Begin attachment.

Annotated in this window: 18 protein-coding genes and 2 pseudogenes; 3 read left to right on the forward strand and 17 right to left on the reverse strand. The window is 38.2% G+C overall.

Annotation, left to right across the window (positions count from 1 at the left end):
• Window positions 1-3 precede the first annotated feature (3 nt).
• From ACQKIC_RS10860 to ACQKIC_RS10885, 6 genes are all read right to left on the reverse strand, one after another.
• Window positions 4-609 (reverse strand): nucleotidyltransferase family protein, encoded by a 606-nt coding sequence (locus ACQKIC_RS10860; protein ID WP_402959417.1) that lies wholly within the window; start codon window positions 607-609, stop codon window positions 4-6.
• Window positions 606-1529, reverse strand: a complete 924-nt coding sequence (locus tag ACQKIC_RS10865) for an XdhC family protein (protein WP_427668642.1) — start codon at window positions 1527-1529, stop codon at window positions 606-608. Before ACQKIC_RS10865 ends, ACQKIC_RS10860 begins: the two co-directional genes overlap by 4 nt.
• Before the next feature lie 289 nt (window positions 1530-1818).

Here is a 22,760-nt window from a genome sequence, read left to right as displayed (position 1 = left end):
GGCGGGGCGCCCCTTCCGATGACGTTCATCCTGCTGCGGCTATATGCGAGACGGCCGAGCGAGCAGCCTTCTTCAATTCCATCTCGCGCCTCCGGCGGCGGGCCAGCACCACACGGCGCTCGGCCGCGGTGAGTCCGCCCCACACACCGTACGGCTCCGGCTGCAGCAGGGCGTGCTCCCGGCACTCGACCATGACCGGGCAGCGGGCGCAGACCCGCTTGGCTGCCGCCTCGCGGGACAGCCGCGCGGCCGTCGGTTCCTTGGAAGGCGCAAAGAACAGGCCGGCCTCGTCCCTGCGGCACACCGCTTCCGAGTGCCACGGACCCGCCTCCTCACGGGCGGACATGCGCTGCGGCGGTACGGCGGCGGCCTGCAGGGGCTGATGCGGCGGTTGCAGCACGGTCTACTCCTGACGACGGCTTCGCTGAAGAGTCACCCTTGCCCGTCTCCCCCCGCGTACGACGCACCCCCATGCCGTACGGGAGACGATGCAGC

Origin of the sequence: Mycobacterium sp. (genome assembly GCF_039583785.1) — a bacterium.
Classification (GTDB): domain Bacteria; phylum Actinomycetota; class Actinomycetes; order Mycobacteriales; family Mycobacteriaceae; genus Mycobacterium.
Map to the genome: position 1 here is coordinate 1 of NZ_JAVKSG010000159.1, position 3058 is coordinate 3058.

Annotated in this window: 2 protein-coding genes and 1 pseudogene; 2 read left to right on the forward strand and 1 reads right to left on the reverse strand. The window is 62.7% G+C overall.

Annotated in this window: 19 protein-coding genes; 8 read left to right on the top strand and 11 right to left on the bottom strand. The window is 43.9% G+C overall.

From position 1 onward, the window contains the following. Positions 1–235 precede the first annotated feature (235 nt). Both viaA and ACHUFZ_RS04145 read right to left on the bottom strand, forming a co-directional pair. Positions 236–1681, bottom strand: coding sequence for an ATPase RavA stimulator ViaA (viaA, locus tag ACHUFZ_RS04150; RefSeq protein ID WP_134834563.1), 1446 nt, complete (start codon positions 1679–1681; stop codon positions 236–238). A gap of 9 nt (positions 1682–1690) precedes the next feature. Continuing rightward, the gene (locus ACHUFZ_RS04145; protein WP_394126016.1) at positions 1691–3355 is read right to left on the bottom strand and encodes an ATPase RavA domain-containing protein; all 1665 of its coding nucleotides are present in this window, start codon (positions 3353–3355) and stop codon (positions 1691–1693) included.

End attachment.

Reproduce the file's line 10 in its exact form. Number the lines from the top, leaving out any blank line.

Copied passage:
Origin of the sequence: Mycobacterium sp. (genome assembly GCF_039583785.1) — a bacterium.